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I've always used dry rice to polish chain maille jewelry or jump rings. It's easily available and relatively inexpensive. But lately I have switched to ground or crushed walnut shells. It's available from pet stores for reptile and bird cages.

The main reason is the sieving step. Most chain maille artisans would just tumble completed jewelry but I have to pre-tumble rings for workshops as students do not have tumblers at home. Besides who wants to work with dirty rings? I have not found a good sieve I was happy with for rice. It's hard to find a sieve which works for the long shape of the rice. Perhaps a reader could suggest one?

However with the smaller ground walnut shapes, I've been able to find improvised sieves. If you look at the picture below, the frozen microwave meal section of my local supermarket from one brand yielded a pair of plastic bowls, one of which was holed.

I just pour the contents of the tumbler barrel - rings and walnut shells bits into the makeshift sieve. The small walnut pieces goes through the holes with some side to side shakes. The walnut bits collect in the lower plastic bowl and are returned to the tumbler barrel.

The nice thing about the plastic bowls is their flexibility which makes pouring easier. Just squeeze!

If you have ever wet tumbled bright aluminum rings incorrectly (who, me?) and gotten a horrible grey matte finish, CherryFire's restoring over-tumbled bright aluminum tutorial is worth a look. Walnut shells are used as well.

Original Post by THE BEADING GEM
Jewelry Making Tips - Jewelry Business Tips 


  1. What type of tumbler do you recommend? I am wondering if it has to be an expensive one or can you use the type that local crafts stores sell for children. Does this work on copper? Even when I store my copper jewelry in plastic bags, they tarnish a lot.

  2. There are 2 types of tumblers - rotary and vibrational, each with their pros and cons. I would recommend the rotary ones because they are less expensive and need less supervision. Vibrational tumblers tend to "walk".

    Yes, I do recommend the inexpensive children's craft tumbler. See this post :

    It's fine for the occasional chain maille work and for dry tumbling. Yes, it does work on copper and that's how I shine them up again.

    I also use a proper rotary tumbler with stainless steel shot for wet tumbling and hardening sterling silver jewelry etc.

  3. Great article. I enjoy reading your blog very much

    Check out this beading Ebook I bought. It has amazing beading patterns and ideas for any bead lover.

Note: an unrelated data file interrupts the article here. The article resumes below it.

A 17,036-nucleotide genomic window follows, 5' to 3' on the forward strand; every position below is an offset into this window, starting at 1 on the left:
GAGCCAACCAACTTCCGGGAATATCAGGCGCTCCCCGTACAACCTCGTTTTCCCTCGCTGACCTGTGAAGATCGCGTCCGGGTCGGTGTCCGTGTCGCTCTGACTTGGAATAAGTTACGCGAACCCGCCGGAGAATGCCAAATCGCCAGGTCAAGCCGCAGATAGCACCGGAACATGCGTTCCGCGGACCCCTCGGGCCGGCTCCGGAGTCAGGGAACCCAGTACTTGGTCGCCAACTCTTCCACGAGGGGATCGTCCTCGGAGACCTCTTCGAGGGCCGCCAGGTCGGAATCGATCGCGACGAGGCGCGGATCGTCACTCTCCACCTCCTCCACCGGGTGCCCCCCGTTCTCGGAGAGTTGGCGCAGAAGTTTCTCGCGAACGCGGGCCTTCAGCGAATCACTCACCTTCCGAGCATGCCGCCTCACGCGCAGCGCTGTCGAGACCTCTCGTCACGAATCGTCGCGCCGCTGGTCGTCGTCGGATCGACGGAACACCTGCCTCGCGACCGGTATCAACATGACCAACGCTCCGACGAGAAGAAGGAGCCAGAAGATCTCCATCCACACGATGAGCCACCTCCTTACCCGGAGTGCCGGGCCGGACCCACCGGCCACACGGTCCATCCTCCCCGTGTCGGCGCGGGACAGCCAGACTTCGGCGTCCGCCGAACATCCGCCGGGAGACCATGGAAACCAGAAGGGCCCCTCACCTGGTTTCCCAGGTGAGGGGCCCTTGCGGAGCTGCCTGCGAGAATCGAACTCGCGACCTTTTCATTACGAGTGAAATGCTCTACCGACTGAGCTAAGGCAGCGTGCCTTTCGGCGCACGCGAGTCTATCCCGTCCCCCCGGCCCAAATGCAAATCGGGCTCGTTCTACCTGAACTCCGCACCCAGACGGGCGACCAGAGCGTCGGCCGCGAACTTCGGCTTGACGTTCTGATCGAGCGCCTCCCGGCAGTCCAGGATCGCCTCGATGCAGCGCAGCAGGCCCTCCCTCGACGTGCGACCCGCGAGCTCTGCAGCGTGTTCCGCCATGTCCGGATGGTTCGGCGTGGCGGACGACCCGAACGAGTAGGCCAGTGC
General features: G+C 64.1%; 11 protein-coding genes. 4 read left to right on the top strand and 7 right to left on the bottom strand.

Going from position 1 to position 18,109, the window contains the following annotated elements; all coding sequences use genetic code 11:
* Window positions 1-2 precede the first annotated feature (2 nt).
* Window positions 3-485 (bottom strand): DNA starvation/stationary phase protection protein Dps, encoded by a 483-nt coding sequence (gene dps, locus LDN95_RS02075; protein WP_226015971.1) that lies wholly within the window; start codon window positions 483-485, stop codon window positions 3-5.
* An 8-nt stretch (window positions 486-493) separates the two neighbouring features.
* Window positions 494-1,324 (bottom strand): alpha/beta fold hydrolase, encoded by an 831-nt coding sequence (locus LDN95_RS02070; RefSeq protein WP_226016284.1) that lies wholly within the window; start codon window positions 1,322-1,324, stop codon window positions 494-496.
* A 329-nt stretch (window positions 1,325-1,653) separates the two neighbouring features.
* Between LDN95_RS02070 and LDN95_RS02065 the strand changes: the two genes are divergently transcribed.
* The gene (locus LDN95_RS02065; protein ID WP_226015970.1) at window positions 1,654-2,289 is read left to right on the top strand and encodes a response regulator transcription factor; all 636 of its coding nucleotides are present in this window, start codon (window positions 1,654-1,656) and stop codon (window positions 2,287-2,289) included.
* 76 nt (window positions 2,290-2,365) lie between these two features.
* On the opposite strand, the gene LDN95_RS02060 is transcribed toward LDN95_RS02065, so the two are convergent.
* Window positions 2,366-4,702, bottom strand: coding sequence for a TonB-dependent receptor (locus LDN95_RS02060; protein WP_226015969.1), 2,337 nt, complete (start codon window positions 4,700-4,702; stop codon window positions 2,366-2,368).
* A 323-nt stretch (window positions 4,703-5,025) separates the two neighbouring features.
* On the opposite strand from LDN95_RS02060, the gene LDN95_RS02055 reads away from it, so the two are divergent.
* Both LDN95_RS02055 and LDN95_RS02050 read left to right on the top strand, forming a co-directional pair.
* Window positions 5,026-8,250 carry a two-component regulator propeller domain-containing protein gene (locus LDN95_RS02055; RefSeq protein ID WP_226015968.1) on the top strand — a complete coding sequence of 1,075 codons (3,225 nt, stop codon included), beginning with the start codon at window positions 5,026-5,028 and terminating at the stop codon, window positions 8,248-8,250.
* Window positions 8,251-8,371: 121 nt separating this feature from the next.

4. Great post Pearl...I've never used rice or walnut shell to tumble anything!

    Do you use this in place of stainless shot, or is there a specific reason? Is it because you use this as a dry tumble?


  5. No, it's not to replace steel shot. Using steel shot will also harden the wire. Dry tumbling material like rice or walnut shells do a great job of polishing up rings without the hassle of dealing with water and having to dry the rings after.

  6. This is great info Pearl! I like the idea of a dry mix for polishing and the walnut shells sound perfect. Thanks for the sifting tip too. That will save the hassle of picking though the shells!

  7. Although I don't work in chainmaille or have a need to polish rings, it's clear through your descriptive explanation that this is a very easy-peasy way to do it!

  8. Wow Pearl a present for me? It is my lucky day to read about this! I never thought about hardenening this way and the polishing is a bonus. I have 2 100' walnut trees and surely would send you some shells (in the fall) in return (if you want them). Still haven't made anymore renaissance hair jewellery to show off, but it is the first thing I get to make when the farming is under control and I'll send you pics. Thanks, peace

  9. Well, Ruralrose, your walnut shells will be free! Yeah, do send some my way if you are inundated with them. Please note the shells do not harden but just polish.

  10. Hey Pearl - my walnuts rotted in the constant rain and cold - so sorry not this year - thanks for setting me straight on the hardening thing, I am just learning to work the wire - peace

  11. That's too bad, Ruralrose. Better luck next year. Have fun working with wire. Pearl

  12. We thread our rings on copper wire right off the mandrel. This keeps them together while they're in the tumbler.
    I use rice on finished Jewellery with soft stones or anything that could be damaged by steel shot. I'll have to get some walnut shells to try.

  13. I highly recommend walnut shells because they are gentle. The South Sea pearl industry uses walnut shells to polish the pearls.


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